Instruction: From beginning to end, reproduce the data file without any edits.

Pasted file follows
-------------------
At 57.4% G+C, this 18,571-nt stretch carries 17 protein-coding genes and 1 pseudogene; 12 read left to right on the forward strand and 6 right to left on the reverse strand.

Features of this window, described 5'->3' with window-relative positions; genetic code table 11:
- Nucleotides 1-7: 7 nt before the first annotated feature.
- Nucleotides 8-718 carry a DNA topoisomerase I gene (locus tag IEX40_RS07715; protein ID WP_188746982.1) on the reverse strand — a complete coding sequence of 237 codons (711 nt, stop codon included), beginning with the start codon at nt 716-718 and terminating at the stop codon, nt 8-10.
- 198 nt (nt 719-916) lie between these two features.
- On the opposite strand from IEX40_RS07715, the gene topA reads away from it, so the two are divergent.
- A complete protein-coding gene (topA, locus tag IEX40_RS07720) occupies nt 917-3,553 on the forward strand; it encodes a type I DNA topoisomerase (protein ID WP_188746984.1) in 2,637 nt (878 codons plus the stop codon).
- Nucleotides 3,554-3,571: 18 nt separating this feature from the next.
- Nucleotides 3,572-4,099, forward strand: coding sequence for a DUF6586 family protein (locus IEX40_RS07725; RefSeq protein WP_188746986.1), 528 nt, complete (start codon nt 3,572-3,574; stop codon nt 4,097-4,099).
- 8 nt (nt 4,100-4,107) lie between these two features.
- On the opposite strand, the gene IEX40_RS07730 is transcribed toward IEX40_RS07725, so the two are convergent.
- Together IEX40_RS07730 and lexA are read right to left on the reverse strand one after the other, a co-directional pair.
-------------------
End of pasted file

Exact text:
At 57.4% G+C, this 18,571-nt stretch carries 17 protein-coding genes and 1 pseudogene; 12 read left to right on the forward strand and 6 right to left on the reverse strand.

Features of this window, described 5'->3' with window-relative positions; genetic code table 11:
- Nucleotides 1-7: 7 nt before the first annotated feature.
- Nucleotides 8-718 carry a DNA topoisomerase I gene (locus tag IEX40_RS07715; protein ID WP_188746982.1) on the reverse strand — a complete coding sequence of 237 codons (711 nt, stop codon included), beginning with the start codon at nt 716-718 and terminating at the stop codon, nt 8-10.
- 198 nt (nt 719-916) lie between these two features.
- On the opposite strand from IEX40_RS07715, the gene topA reads away from it, so the two are divergent.
- A complete protein-coding gene (topA, locus tag IEX40_RS07720) occupies nt 917-3,553 on the forward strand; it encodes a type I DNA topoisomerase (protein ID WP_188746984.1) in 2,637 nt (878 codons plus the stop codon).
- Nucleotides 3,554-3,571: 18 nt separating this feature from the next.
- Nucleotides 3,572-4,099, forward strand: coding sequence for a DUF6586 family protein (locus IEX40_RS07725; RefSeq protein WP_188746986.1), 528 nt, complete (start codon nt 3,572-3,574; stop codon nt 4,097-4,099).
- 8 nt (nt 4,100-4,107) lie between these two features.
- On the opposite strand, the gene IEX40_RS07730 is transcribed toward IEX40_RS07725, so the two are convergent.
- Together IEX40_RS07730 and lexA are read right to left on the reverse strand one after the other, a co-directional pair.